Relatives of Olenivka Prisoners Demand Answers

Families remain in the dark as no international organisations have been granted access to the prison in eastern Ukraine where at least 53 people were killed.

Relatives of Olenivka Prisoners Demand Answers

Families remain in the dark as no international organisations have been granted access to the prison in eastern Ukraine where at least 53 people were killed.

Olesia Nikolaienko holds a sign "Who's Next?" during a street protest in Zaporizhia on August 3 where hundreds of people called for accountability for Olenivka. An explosion in the prison facility in the eastern town killed at least 53 Ukrainian prisoners of war on July 29.
Olesia Nikolaienko holds a sign "Who's Next?" during a street protest in Zaporizhia on August 3 where hundreds of people called for accountability for Olenivka. An explosion in the prison facility in the eastern town killed at least 53 Ukrainian prisoners of war on July 29. © Photo courtesy of Olesia Nikolaienko
Relatives of prisoners of war call for news about the fate of those believed to be held in the prison colony in Olenivka in Zaporizhia on August 3. There are no official lists of the dead and the wounded and no international humanitarian organisation has been granted access to the facility.
Relatives of prisoners of war call for news about the fate of those believed to be held in the prison colony in Olenivka in Zaporizhia on August 3. There are no official lists of the dead and the wounded and no international humanitarian organisation has been granted access to the facility. © Dmytro Smolenko
Activists in Zaporizhia during a street protest denouncing the explosion in the prison facility in Olenivka as a war crime.
Activists in Zaporizhia during a street protest denouncing the explosion in the prison facility in Olenivka as a war crime. © Dmytro Smolenko
Many Ukrainian fighters were transferred tot he prison in Olenivka after Russian took control of Azovstal, the steel plant in Mariupol where thousands of fighters and civilians sheltered for weeks until May 16.
Many Ukrainian fighters were transferred tot he prison in Olenivka after Russian took control of Azovstal, the steel plant in Mariupol where thousands of fighters and civilians sheltered for weeks until May 16. © Dmytro Smolenko
Wednesday, 10 August, 2022

Thousands of Ukrainians have taken to the streets across the country demanding answers about the fate of prisoners of war held in the penal facility of Olenivka, where at least 53 prisoners died in a devastating July 29 explosion.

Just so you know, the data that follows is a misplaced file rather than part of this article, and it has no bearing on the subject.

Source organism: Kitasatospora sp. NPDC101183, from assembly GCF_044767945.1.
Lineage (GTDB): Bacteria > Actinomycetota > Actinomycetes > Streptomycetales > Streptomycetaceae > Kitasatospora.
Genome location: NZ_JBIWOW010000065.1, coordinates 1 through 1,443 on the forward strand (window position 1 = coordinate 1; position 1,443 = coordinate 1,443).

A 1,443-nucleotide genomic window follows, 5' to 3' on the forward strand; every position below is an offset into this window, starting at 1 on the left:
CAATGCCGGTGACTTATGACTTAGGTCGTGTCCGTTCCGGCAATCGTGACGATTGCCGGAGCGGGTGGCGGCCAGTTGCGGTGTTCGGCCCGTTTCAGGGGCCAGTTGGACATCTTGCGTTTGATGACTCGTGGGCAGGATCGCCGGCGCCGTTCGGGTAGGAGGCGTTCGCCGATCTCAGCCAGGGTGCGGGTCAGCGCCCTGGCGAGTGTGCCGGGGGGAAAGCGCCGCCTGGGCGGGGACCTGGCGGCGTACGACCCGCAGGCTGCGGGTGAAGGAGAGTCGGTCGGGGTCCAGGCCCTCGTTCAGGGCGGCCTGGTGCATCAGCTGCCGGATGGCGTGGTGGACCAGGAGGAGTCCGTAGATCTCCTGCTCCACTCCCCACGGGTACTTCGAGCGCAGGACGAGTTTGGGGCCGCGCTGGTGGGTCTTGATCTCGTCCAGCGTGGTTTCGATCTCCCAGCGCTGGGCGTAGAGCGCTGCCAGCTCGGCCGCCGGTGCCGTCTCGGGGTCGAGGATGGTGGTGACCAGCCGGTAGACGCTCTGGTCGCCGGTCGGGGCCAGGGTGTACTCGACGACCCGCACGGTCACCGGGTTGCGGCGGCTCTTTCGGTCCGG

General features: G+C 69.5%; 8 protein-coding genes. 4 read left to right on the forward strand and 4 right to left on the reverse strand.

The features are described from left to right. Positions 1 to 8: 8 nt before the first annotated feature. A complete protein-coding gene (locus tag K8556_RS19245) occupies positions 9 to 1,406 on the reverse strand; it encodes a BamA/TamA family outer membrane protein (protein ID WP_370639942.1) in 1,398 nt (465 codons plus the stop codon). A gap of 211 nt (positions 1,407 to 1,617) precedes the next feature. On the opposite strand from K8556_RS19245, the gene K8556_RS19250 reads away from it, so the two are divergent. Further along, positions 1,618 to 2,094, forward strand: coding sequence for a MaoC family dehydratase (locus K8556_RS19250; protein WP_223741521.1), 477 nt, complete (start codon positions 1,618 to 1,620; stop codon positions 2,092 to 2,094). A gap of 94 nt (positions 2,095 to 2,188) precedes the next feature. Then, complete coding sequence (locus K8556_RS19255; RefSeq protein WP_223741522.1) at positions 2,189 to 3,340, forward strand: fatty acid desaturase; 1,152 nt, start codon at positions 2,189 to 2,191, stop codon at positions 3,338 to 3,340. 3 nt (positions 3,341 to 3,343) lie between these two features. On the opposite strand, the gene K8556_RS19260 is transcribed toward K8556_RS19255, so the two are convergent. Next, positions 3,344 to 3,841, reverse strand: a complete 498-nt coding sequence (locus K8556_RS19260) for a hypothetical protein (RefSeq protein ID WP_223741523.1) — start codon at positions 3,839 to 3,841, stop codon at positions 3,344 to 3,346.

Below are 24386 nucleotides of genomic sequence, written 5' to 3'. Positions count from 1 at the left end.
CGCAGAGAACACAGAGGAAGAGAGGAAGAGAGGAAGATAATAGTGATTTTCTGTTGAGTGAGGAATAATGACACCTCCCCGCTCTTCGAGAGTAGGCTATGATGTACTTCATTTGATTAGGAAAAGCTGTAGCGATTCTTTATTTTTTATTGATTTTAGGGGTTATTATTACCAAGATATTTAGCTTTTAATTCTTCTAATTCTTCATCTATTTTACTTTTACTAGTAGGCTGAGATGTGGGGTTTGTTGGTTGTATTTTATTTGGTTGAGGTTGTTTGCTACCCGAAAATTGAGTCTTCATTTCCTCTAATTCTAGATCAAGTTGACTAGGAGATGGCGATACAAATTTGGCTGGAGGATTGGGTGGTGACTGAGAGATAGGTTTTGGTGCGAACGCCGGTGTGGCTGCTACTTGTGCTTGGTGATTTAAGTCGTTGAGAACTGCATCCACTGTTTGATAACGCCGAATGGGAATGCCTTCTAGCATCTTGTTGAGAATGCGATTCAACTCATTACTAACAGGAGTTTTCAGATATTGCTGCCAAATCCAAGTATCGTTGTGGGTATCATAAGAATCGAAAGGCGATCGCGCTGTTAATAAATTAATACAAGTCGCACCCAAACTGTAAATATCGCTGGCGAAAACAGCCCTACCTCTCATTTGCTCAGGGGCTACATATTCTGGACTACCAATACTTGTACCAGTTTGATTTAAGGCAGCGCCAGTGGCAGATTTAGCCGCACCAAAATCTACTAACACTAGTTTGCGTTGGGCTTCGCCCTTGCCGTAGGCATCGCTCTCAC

Holding a poster reading Who’s Next during a demonstration in Zaporizhzhya on August 3, Olesia Nikolaienko was desperately looking for news about her husband Volodymyr, one of the 2,500 Ukrainian soldiers captured at the end of May after defending the eastern port city of Mariupol for 86 days. 

Russian forces have shared a list of the names of the dead and wounded, but Nikolaienko, an English teacher, did not trust them. 

"There is still no official confirmation of these lists, and we are used to the fact that Russians cannot be trusted… The fact that my husband is not on the lists of the dead does not mean anything, these lists are not proof for me,” she told IWPR.

The last text message she received from her husband, a member of the Azov Regiment, read, "I am on the [evacuation] lists of the Red Cross and the UN. I hope they won't kill me.”

At least 53 POWs were killed and over 70 were wounded in the prison about 20 kilometres from the city of Donetsk, in occupied eastern Ukraine. 

Amid global outcry and accusation, relatives of those held in Olenivka remain desperate for news.

“There are still no official lists of the dead and wounded,” Dmytro Lubinets, the recently appointed Ukrainian parliamentary commissioner for human rights, told IWPR. "Neither the Red Cross nor any other organisation is allowed to go into Olenivka. 

Kyiv called it a war crime, stating that Russian artillery hit the prison to hide the torture of those held there, including fighters from the Azov Regiment who surrendered to Russian forces in Mariupol in May. Russian-backed separatists claimed Kyiv deliberately targeted the facility with US-made HIMARS rockets to deter defectors. 

"We have not received a response to official requests regarding access to [the facility], we are ready to go there at any time," Lubinets stated. “ICRC has already formed a team… but the Russian side has not provided any legal response regarding ICRC access."

Mounting evidence indicates that Russian forces were behind the blast as satellite and other site images showed that the explosion was the result of either a precision strike or an internally planted incendiary or explosive.

US sources reported that no traces of US-provided precision weapons were found at the site. 

UN secretary general Antonio Guterres announced a fact-finding mission to Olenivka, but the team has not been formed and the mandate has not been determined.